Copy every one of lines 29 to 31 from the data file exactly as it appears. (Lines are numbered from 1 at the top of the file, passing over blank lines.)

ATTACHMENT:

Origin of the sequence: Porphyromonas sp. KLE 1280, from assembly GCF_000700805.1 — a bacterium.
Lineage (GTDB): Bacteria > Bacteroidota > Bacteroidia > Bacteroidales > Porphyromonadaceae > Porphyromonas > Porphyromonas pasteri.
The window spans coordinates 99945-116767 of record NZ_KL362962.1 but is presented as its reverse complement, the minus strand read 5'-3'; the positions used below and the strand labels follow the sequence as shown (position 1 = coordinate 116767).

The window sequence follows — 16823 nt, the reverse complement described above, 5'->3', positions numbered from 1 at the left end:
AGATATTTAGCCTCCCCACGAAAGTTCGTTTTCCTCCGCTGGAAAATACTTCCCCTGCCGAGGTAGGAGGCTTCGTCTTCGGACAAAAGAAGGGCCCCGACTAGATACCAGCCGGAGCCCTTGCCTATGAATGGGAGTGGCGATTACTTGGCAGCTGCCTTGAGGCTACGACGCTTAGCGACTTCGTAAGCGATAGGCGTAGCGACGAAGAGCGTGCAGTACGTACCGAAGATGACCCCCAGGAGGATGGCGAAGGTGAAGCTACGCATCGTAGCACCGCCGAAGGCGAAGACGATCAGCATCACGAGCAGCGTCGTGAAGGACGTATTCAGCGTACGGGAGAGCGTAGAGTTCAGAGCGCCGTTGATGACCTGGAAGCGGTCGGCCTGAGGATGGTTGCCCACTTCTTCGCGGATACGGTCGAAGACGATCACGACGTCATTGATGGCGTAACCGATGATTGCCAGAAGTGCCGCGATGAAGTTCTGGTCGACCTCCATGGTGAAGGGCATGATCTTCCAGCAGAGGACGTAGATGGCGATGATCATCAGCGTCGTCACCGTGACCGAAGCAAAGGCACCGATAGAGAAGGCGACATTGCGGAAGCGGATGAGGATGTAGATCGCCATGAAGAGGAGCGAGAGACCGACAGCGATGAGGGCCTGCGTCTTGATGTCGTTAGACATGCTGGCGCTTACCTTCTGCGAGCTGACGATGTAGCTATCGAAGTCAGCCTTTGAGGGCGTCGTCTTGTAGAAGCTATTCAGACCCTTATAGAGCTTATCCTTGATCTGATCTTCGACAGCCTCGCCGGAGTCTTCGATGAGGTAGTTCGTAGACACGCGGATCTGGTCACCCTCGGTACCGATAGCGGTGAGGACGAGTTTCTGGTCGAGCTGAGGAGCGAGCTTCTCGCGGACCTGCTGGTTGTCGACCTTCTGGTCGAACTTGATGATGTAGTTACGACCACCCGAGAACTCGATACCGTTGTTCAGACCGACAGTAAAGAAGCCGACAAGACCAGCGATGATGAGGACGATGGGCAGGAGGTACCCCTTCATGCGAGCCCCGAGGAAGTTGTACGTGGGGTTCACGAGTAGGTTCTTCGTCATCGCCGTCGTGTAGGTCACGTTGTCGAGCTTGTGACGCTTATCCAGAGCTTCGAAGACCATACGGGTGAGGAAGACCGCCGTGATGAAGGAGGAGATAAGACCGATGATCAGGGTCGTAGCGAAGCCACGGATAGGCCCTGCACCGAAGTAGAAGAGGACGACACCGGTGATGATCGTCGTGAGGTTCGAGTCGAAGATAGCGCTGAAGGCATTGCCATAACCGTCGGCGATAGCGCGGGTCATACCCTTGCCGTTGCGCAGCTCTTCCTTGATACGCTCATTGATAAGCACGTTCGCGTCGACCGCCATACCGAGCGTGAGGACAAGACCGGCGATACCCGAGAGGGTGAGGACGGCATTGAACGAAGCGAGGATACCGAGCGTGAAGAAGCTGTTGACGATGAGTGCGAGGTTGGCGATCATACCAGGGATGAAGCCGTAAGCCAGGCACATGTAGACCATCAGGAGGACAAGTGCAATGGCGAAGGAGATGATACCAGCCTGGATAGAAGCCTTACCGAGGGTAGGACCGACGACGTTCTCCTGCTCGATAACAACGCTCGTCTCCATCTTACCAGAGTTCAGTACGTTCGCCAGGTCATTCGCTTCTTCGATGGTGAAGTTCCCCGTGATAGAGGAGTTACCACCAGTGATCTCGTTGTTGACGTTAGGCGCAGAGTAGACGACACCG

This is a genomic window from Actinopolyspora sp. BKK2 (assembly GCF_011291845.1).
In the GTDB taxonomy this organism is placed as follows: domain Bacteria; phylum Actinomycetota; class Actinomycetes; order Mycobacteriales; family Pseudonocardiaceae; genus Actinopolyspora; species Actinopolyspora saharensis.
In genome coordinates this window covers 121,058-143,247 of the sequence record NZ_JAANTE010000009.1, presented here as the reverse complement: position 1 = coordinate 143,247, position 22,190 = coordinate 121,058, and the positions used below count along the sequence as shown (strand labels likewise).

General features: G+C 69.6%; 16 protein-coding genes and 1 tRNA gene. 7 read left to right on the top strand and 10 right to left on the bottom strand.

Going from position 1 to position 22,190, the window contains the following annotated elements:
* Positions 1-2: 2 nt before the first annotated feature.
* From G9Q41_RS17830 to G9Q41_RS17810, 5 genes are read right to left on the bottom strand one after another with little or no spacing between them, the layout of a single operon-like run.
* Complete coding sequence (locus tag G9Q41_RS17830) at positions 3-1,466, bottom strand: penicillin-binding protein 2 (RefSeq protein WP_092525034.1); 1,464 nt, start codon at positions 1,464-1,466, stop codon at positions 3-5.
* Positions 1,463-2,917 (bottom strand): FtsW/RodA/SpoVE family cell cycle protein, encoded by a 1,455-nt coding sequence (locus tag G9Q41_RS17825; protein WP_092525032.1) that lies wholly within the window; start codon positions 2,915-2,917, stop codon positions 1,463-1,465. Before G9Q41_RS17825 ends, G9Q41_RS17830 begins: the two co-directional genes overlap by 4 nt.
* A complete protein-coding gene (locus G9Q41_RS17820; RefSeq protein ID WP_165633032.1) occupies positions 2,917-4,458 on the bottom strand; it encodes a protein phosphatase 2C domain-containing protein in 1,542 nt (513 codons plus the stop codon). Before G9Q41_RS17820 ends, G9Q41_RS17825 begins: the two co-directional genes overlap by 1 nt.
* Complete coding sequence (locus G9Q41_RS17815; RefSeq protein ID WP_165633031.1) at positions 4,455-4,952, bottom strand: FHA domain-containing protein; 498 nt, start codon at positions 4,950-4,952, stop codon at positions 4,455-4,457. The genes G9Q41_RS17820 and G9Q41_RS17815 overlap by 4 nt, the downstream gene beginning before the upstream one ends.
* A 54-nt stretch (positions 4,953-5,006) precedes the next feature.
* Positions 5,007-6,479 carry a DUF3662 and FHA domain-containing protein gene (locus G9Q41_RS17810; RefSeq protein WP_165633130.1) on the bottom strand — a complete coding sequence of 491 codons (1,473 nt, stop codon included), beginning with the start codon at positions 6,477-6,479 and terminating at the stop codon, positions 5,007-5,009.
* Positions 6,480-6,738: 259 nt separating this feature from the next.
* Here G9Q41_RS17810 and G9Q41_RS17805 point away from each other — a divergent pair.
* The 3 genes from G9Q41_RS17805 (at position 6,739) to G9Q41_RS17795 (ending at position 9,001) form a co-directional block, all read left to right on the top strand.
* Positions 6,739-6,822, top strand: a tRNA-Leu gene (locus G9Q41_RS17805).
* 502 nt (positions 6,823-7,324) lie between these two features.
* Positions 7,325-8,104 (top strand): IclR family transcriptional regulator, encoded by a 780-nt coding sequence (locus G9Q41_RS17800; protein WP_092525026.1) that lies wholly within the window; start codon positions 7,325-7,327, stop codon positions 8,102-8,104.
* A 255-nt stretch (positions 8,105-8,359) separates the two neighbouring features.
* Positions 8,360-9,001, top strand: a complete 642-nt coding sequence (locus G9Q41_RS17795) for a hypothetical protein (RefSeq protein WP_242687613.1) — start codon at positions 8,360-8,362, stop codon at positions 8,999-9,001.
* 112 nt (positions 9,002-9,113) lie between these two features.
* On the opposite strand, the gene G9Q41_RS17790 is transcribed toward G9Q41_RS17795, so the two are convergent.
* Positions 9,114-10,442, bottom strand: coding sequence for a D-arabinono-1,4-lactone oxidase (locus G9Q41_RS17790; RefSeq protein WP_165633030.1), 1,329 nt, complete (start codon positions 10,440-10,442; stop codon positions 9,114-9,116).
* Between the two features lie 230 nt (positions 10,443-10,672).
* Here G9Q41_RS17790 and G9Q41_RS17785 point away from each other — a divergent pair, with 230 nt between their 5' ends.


* Positions 9,114-10,442, bottom strand: coding sequence for a D-arabinono-1,4-lactone oxidase (locus G9Q41_RS17790; RefSeq protein WP_165633030.1), 1,329 nt, complete (start codon positions 10,440-10,442; stop codon positions 9,114-9,116).
* Between the two features lie 230 nt (positions 10,443-10,672).
* Here G9Q41_RS17790 and G9Q41_RS17785 point away from each other — a divergent pair, with 230 nt between their 5' ends.